Yip v. Zia, 2007 Cal. App. Unpub. LEXIS 3243 (Cal. App. April 24, 2007).  The only point worth making about this unpublished opinion is that an appellate court can reverse a trial court’s approval of a derivative action if the plaintiff had a serious enough conflict of interest in the trial court. 

         Mowry v. JP Morgan Chase Bank, 2007 U.S. Dist. LEXIS 44222 (N.D. Ill. June 19, 2007).  Named Plaintiff No. 1 was the brother of class counsel.  Because of that relationship, the court held that Plaintiff No. 1 was not an adequate representative of the class.  Named Plaintiff No. 2 was the “roommate” of Named Plaintiff No. 1 and was also a friend of class counsel.  Because of those relationships, the court held that Named Plaintiff No. 2 was not an adequate representative of the class.

        ABA Op. 07-445 (April 11, 2007).  The ABA Standing Committee on Ethics and Professional Responsibility has laid down guidelines for when counsel in class actions may contact potential members of the class.  The Committee’s summary of the opinion follows:

Before a class action has been certified, counsel for plaintiff and defense have interests in contacting putative members of the class.  Model Rules of Professional Conduct 4.2 and 7.3 do not generally prohibit counsel for either plaintiff or defendant from communicating with persons who may in the future become members of the class.  Both plaintiff’s and defense counsel must nevertheless comply with Model Rule 4.3.

        Law Firm could not Represent both Corporation and Majority Shareholder.  Jellema v. American Bullion Minerals Ltd., 2007 BCSC 1150 (CanLII) ( S. Ct. of Brit. Col. Aug. 1, 2007).  This is a suit by minority shareholders of Corp., intended to be a class action, to prevent the sale of property of Corp. to the majority shareholder at a price allegedly below market value.  Law Firm attempted to represent the majority shareholder as well as Corp.  The minority shareholders objected and sought Law Firm’s disqualification.  A judge of the B.C. Supreme Court agreed and ordered that Law Firm cease representing Corp.  The court further ordered that Law Firm could continue on behalf of the majority shareholder because Law Firm had not been involved in the underlying transactions.

       Interests of Class Representatives Do not have to Be Identical to Interests of Absent Class Members.   Williams v. LexisNexis Risk Mgm’t. Inc., 2007 U.S. Dist. LEXIS 62193 (E.D. Va. Aug. 23, 2007).  This is a class action filed under the federal Fair Credit Reporting Act (“FCRA“).  The defendants opposed class certification in part because the class representatives and the class lawyers had conflicts of interest with absent members of the class.  This is because the class lawyers were representing the class representatives in individual actions against the defendants under a provision of the FCRA (Section 1681e(b)) not appropriate for class treatment.  The court disagreed with the defendants’ conflict claim saying that the interests of the class representatives do not have to be identical to those of the absent class members, just coextensive.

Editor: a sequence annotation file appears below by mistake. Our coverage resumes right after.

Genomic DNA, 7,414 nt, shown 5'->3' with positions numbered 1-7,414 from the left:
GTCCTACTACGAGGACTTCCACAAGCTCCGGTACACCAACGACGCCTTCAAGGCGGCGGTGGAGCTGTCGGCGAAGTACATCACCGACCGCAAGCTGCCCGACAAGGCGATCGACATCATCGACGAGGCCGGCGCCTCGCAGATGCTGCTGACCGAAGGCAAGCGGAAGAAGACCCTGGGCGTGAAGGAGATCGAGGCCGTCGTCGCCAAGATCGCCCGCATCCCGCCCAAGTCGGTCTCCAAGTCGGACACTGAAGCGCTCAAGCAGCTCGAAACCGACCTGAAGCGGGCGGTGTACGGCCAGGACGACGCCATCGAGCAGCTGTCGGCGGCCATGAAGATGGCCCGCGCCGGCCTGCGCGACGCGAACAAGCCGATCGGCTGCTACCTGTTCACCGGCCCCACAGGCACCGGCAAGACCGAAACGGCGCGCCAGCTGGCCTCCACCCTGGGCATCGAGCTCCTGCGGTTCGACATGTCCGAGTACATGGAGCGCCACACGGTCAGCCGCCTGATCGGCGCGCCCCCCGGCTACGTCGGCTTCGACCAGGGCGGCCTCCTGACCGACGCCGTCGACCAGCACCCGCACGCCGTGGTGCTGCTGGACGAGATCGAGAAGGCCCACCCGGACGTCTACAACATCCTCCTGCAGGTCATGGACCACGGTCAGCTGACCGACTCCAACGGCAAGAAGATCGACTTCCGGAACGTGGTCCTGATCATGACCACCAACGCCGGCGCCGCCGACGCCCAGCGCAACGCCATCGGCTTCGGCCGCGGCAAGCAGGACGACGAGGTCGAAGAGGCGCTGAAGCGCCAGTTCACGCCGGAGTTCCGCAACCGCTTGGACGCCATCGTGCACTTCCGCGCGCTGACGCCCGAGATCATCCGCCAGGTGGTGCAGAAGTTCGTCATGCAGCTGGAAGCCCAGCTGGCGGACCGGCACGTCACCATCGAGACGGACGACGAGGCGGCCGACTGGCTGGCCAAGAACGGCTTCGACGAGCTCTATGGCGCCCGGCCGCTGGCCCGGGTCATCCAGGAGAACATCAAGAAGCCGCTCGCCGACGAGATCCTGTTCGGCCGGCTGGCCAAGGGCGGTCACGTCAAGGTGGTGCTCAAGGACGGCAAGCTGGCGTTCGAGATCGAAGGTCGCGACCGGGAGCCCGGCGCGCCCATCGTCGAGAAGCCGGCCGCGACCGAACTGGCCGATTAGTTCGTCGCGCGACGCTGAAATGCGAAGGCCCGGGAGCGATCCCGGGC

Representing Supervisory and Non-Supervisory Employees in Same Action.  Blackwell v. Skywest Airlines, Inc., 245 F.R.D. 453 (S.D. Cal. 2007).  Motion to certify class.  The court held that, in the circumstances of this case, a law firm could represent a class that comprised both supervisory and non-supervisory employees.  The court denied certification on other bases.

        Representing Former Employees and Their Union.  Bailey v. AK Steel Corp., 2008 U.S. Dist. LEXIS 5751 (S.D. Ohio Jan. 14, 2008).  This is a class action brought by former employees of the defendant to prevent defendant from cutting off their health benefits.  Interveners objected to the fact that class counsel also represented the former employees’ union, claiming that was a conflict of interest.  In this opinion the magistrate judge found no conflict.

        In-House Lawyer as Class Representative in Case against Employer.  Schaefer v. General Electric Co., 2008 U.S. Dist. LEXIS 5552 (D. Conn. Jan. 22, 2008).  This is a sex discrimination class action.  The plaintiff and class representative is a woman and a lawyer employed by defendant GE.  GE moved to strike the class allegations because the plaintiff’s role as lawyer for GE puts her in a position to violate her duty of confidentiality as a lawyer  and puts her in a conflict of interest.  In this opinion the district judge denied GE’s motion.  [Note: the case is young, and much could change.  But, this opinion is an exhaustive discussion of the tricky concept of an in-house lawyer as a plaintiff against her employer, including issues of confidentiality and conflicts of interest.]

        Bringing in Other Counsel Cure's Class Counsel's Conflict.  East Maine Baptist Church v. Regions Bank, 2008 U.S. Dist. LEXIS 7234 (E.D. Mo. Jan. 31, 2008).  Class counsel had a former-client conflict as to a group of defendants.  In this opinion the court said that the conflict was cured by bringing in independent class counsel to act as to those defendants.

        Bame v. Dillard, 2008 U.S. Dist. LEXIS 40805 (D.D.C. May 22, 2008).  In this class action the plaintiffs were men picked up during a mass demonstration in D.C. and strip searched for no apparent reason, in violation of the Fourth Amendment.  The defendants objected to class certification in part because the plaintiffs’ lawyer had previously represented women against the same defendants.  The court overruled that objection because there was nothing about this action that contradicted the women’s claims in the earlier action.  This action was about the defendants’ unconstitutional treatment of one group of men on one day, while the women’s action involved claims of longstanding discrimination against women.